The capacity-building activities of the ‘Poverty and maternal health in Ghana’ grant provided an opportunity to bring together grant researchers and spatial analysts from a partner institution to improve their skills in remote sensing and geographical information systems (GIS). Two members of staff from key academic partners were also funded to undertake a study visit to their UK counterparts, to also further their knowledge of geographic information science. This demonstrated to the stakeholders the wider added value of engaging in the grant and therefore contributed to strengthening relationships overall.
The same grant also provided access to up-to-date news and information about maternal and newborn health alongside their own research, thus providing an additional service for stakeholders and an additional reason for them to value their engagement with the grant.
Identifying these kinds of opportunities to strengthen relationships clearly requires a good understanding of stakeholders’ needs, so conducting some kind of needs assessment, even informally, might be beneficial. The ‘Poverty and maternal health in Ghana’ grant did not conduct a structured needs assessment but included a discussion on stakeholder needs as part of their planning meetings with partners.
Focus events on building relationships to facilitate uptake and impact
All the grants we looked at used a variety of face-to-face events and meetings – workshops, seminars, trainings, presentations, interviews – at some stage in their research but with varying degrees of emphasis on stakeholder engagement and research collaboration.Example:What Development Interventions Work?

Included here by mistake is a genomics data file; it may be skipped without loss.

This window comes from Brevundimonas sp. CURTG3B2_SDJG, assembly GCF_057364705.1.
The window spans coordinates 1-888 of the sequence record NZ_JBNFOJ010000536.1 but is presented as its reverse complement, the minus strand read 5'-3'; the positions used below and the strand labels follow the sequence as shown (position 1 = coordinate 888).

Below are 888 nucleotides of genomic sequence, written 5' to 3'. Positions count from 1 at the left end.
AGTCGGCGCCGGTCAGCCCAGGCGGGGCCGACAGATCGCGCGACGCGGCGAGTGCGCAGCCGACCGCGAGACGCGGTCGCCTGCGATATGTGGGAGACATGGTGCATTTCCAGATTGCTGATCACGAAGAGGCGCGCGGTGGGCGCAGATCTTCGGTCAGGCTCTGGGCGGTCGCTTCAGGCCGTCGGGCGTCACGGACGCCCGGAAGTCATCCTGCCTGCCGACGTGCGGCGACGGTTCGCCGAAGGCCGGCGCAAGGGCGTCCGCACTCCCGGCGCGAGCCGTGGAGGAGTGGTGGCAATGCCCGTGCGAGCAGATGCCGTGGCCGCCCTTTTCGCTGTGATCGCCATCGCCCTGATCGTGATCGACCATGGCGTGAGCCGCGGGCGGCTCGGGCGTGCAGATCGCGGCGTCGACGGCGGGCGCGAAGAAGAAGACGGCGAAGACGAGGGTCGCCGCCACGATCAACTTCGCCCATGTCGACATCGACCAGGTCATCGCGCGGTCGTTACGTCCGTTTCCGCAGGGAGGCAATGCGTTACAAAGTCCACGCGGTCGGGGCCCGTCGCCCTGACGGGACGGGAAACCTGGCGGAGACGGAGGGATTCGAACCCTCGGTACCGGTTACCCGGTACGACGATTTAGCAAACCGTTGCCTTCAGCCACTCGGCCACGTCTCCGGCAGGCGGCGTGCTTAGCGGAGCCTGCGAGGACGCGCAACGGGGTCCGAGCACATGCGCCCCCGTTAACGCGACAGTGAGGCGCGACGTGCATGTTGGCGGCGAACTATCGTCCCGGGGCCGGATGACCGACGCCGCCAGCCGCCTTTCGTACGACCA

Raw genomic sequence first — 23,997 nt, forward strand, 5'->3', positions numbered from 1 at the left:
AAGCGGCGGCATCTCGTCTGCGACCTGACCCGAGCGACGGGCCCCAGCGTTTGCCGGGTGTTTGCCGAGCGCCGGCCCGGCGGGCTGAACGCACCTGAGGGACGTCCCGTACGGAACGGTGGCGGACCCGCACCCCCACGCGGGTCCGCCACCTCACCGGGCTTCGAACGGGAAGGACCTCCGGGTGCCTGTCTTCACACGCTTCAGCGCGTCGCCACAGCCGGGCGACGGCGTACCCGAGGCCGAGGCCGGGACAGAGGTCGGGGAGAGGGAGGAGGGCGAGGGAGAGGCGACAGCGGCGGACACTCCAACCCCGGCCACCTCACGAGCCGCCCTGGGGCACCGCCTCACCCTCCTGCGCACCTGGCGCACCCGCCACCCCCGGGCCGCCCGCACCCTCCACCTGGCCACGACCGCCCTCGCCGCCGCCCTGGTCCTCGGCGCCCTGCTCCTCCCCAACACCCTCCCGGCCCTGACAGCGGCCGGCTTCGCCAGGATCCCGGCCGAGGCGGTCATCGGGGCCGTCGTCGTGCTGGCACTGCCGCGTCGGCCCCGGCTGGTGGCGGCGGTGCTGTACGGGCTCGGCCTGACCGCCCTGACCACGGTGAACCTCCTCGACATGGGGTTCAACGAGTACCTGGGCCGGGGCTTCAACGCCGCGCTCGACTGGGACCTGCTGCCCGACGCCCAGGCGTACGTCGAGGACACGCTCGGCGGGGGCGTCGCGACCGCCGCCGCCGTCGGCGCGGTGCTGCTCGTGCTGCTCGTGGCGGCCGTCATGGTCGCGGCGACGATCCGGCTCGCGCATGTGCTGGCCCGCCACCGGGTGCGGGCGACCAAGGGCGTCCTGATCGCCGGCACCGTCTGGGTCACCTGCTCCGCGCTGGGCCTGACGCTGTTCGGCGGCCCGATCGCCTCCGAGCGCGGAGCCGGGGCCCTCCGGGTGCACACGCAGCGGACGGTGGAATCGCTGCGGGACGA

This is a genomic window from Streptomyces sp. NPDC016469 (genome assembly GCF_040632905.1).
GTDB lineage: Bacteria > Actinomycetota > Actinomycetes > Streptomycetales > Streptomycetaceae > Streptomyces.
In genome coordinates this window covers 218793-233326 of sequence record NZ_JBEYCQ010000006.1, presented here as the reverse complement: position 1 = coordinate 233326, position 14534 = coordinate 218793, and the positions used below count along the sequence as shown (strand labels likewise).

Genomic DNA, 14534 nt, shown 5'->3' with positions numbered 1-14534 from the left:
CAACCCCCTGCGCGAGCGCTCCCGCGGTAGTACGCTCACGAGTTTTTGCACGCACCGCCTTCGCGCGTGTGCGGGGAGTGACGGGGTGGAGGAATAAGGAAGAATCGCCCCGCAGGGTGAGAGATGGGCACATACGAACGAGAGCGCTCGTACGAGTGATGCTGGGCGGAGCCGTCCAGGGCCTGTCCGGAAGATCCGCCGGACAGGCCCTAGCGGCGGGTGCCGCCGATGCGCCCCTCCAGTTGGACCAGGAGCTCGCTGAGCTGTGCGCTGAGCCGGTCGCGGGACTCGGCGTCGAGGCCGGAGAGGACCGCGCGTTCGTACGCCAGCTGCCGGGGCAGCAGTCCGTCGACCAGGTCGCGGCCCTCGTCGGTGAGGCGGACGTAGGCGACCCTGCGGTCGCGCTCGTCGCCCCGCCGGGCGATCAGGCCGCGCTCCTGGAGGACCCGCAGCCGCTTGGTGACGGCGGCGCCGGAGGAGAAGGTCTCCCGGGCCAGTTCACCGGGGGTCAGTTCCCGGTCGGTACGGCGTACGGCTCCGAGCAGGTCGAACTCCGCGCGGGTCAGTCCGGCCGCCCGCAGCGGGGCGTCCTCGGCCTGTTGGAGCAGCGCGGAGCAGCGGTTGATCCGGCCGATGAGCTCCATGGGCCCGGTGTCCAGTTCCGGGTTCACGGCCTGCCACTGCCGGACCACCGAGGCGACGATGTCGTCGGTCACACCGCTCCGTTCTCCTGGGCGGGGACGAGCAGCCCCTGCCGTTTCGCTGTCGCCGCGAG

For the ‘What development interventions work?’ grant in Bangladesh the Co-Investigators consciously built stakeholder engagement through a series of workshops and events to disseminate interim findings targeted to the research and policymaker community.
They started with a stakeholder consultation that brought together officials and staff of major NGOs, partners, relevant government ministries, and multilateral and bilateral agencies. Over the course of the grant they continued to invite the same (or similar) set of actors to dissemination workshops and conducted a community dissemination workshop with one of the NGOs whose programmes they had evaluated.Example:Biomedical and Health Experimentation in South Asia: Critical Perspectives on collaboration, governance and competition